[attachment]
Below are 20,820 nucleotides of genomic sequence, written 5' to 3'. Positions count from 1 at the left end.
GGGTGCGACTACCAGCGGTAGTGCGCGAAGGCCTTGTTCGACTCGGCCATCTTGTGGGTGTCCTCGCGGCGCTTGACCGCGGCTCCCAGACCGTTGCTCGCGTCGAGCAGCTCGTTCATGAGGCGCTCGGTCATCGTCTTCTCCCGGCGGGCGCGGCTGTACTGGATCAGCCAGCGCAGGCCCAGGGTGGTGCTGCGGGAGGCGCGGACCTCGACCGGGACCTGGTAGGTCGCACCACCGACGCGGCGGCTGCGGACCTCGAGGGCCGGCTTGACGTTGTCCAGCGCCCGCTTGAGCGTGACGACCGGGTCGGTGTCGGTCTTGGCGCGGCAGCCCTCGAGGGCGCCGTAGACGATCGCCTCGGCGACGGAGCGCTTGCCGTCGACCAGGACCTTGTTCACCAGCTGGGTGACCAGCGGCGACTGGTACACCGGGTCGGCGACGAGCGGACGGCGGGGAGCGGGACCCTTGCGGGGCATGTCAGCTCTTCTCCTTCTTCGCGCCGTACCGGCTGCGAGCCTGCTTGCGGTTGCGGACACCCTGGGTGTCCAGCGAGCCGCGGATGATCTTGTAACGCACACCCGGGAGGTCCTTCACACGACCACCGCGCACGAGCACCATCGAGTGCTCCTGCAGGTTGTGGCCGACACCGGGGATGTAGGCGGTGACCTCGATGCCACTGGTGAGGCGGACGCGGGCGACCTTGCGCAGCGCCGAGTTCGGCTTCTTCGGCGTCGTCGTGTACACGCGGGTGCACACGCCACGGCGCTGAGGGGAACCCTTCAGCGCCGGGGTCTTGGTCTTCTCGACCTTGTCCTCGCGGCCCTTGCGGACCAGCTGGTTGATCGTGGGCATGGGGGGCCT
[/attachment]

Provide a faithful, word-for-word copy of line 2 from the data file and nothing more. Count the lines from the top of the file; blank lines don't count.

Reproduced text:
GGGTGCGACTACCAGCGGTAGTGCGCGAAGGCCTTGTTCGACTCGGCCATCTTGTGGGTGTCCTCGCGGCGCTTGACCGCGGCTCCCAGACCGTTGCTCGCGTCGAGCAGCTCGTTCATGAGGCGCTCGGTCATCGTCTTCTCCCGGCGGGCGCGGCTGTACTGGATCAGCCAGCGCAGGCCCAGGGTGGTGCTGCGGGAGGCGCGGACCTCGACCGGGACCTGGTAGGTCGCACCACCGACGCGGCGGCTGCGGACCTCGAGGGCCGGCTTGACGTTGTCCAGCGCCCGCTTGAGCGTGACGACCGGGTCGGTGTCGGTCTTGGCGCGGCAGCCCTCGAGGGCGCCGTAGACGATCGCCTCGGCGACGGAGCGCTTGCCGTCGACCAGGACCTTGTTCACCAGCTGGGTGACCAGCGGCGACTGGTACACCGGGTCGGCGACGAGCGGACGGCGGGGAGCGGGACCCTTGCGGGGCATGTCAGCTCTTCTCCTTCTTCGCGCCGTACCGGCTGCGAGCCTGCTTGCGGTTGCGGACACCCTGGGTGTCCAGCGAGCCGCGGATGATCTTGTAACGCACACCCGGGAGGTCCTTCACACGACCACCGCGCACGAGCACCATCGAGTGCTCCTGCAGGTTGTGGCCGACACCGGGGATGTAGGCGGTGACCTCGATGCCACTGGTGAGGCGGACGCGGGCGACCTTGCGCAGCGCCGAGTTCGGCTTCTTCGGCGTCGTCGTGTACACGCGGGTGCACACGCCACGGCGCTGAGGGGAACCCTTCAGCGCCGGGGTCTTGGTCTTCTCGACCTTGTCCTCGCGGCCCTTGCGGACCAGCTGGTTGATCGTGGGCATGGGGGGCCT